...scientific glassware. No, not really though I do have some.
I starting collecting bits of it after creating a sculpture using the empty glass vials – they look like test tubes, but have no lip - from my father’s expensive cigars. My brother helped me make a wooden test tube rack for them to sit in. This work inspired me to jot down ideas for companion pieces to this sculpture.
My father bought some from Camberwell market and others from Industria in Gertrude Street, Fitzroy. I found 3 pieces at op shops.
At the moment they’re all just sitting in my room next to my stereo. I do have two definite ideas for the beaker and the smaller of the petri dishes. I haven’t given much though to the others. I would like to expand my collection. They have a simple utilitarian beauty about them. Apparently glass petri dishes aren’t as common as they once were, due to the fact that they aren’t made anymore. They’re all plastic now.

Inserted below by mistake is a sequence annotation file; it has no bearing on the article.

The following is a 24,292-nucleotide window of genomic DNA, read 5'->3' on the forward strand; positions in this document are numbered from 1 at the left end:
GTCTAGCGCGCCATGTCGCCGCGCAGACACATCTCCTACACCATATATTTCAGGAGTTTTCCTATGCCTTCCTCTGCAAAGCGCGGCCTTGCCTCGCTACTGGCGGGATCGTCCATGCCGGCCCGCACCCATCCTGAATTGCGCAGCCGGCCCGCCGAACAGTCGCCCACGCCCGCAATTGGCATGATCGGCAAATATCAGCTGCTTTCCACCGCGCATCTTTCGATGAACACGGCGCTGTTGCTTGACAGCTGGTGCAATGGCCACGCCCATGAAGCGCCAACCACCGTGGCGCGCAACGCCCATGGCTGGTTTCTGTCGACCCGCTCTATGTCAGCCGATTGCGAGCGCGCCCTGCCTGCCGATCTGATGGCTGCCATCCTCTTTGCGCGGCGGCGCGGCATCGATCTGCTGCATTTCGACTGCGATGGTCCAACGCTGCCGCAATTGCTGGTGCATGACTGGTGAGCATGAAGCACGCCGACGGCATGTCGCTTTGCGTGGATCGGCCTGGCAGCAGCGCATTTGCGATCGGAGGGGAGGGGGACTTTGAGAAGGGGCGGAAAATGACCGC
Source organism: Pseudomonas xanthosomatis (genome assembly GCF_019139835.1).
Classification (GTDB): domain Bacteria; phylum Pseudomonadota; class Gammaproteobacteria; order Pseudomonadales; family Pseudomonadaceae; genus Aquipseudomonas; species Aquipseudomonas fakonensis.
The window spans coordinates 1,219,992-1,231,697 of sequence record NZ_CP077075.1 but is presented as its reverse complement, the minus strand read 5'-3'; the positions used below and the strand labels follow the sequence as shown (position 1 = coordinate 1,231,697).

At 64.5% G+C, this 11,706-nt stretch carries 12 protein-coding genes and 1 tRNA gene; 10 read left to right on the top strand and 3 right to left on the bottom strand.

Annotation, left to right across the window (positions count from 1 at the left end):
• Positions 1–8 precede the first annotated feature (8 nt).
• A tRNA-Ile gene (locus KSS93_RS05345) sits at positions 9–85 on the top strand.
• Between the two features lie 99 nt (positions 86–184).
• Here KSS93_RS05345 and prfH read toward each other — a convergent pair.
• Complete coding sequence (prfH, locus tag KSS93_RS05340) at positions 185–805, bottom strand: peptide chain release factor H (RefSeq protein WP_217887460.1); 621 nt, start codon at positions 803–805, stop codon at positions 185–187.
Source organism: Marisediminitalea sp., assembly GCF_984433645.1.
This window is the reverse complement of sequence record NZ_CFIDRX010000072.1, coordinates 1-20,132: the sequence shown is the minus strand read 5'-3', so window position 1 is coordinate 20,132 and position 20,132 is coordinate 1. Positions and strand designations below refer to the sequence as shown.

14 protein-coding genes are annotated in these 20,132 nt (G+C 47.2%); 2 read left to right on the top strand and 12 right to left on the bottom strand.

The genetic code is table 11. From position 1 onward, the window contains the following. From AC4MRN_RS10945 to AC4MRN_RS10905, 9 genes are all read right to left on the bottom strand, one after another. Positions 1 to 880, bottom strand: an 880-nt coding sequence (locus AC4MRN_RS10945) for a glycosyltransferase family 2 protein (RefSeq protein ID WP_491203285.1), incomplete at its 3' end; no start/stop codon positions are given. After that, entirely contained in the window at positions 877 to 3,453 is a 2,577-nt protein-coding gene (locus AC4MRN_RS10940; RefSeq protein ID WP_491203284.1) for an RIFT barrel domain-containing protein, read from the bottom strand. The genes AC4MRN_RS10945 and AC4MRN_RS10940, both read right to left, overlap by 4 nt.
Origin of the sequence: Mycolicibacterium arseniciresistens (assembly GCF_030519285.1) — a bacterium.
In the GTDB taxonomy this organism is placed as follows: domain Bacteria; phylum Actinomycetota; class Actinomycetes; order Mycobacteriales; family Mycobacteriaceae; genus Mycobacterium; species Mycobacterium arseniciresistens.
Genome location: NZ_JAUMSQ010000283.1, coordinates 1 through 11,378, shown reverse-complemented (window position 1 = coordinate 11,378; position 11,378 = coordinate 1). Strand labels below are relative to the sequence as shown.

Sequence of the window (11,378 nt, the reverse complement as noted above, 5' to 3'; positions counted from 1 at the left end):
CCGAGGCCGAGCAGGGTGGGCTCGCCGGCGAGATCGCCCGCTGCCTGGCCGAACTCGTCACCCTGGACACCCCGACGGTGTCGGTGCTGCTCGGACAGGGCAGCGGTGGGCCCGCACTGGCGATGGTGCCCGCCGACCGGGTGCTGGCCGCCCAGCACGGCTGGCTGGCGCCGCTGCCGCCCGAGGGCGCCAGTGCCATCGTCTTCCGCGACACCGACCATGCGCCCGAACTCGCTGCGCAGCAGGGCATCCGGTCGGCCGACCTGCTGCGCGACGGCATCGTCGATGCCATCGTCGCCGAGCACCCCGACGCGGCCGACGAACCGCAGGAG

So, back to my opening sentence. What would lead me to make such a statement?
I caught this spider next to my bed the other morning. A petri dish was the best thing I had handy to capture it. Teamed with a bit of card then flipped over to add the lid it’s a great way to take a closer look at your temporary prisoner.
Going by my Australian Geographic, ‘Common Backyard Spiders’ guide, this may be a male, Whitetailed spider. The females are supposed to be 20mm long. Male spiders are always dwarfed by the females. The MO sounds right ‘...in summer may enter houses, often taking refuge in clothes left on the floor...’ Not a good one to get bitten by (may cause headaches, nausea, chills, blisters and ulcers) but not a deadly one either.
Thought for the Day
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Website for the Day
Apart from helping you identify them, there's also other interesting information about spiders at this site including the origin of the word arachnid